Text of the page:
What sorts of trends do you see in your line of work?

From an industry perspective, the main trend is towards innovation and a focus on results—not deliverables.  It used to be that technical ability set you apart, but as the tools get better and the technology more ubiquitous, the industry leaders today (like Taoti) are those more focused on what can be done with the technology—not the technology itself.  In particular, I find that space between the digital and the physical realms fascinating and with huge room for pioneering.  VR, AR, IoT, etc… these (and many other) technologies and paradigms are letting us blur the lines between real and virtual, making for some very cool (and very effective) experiential marketing plays.  I don’t mind saying that for the past two decades, the world has largely known Taoti as a web dev shop. But these days, if I hear an employee refer to us that way, I smack them on the wrist with a ruler (figuratively speaking, of course) and correct them: “We’re a creative agency.”  Yes, the lion’s share of our work is still very much web and digitally based, but not only are we into a lot of other things these days, it’s more about the point: that we’re not about any given technology or process or deliverable.  It’s not about ‘web.’  It’s not about ‘digital.’  It’s about generating an impact or getting a desired result. Only the effective will survive, so most of my job revolves around making sure we keep our eye on that ball and not devolve into being ‘about’ the web design. Not that there’s anything wrong with that.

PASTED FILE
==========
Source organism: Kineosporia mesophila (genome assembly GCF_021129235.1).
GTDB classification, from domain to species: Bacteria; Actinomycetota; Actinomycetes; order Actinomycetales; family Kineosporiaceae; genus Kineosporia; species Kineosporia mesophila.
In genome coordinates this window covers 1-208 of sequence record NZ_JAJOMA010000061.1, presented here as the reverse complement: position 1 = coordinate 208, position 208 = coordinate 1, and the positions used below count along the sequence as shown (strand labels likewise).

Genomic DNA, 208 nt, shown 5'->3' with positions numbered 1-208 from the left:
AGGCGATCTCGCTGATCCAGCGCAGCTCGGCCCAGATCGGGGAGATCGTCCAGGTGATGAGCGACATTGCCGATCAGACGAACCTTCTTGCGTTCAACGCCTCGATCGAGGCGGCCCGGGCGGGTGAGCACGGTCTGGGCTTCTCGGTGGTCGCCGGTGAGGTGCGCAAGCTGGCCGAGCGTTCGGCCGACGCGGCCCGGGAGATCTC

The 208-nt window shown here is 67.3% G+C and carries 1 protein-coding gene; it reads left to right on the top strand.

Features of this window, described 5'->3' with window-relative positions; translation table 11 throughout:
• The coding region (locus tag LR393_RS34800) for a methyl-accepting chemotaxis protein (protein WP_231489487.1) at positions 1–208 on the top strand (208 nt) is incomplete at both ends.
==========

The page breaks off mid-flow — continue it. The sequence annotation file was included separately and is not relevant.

What is something that you did not expect or plan for regarding the trajectory Taoti Labs has taken?

We thought our TaotiLabs endeavor would be about hardware—creating devices, fit and finish, etc.  We built out a whole ‘maker space’ in our studio for the effort.  But turns out, the hardware component is just the tip of the iceberg.  Like everything else that we do, success lies within the concept.  Does the idea solve a problem or generate the desired impact?  Does it cut through the noise?  Does it move the needle for our clients?  If it does, then it’s a good and worthwhile idea, and it doesn’t really matter if the deliverable is digital, physical, or something in between.  Granted, the novelty and usefulness of some of our Lab ideas do indeed help meet those objectives.  But when we get something right, it’s not because it was a “Labs project,” per se.  It’s because it was a good idea.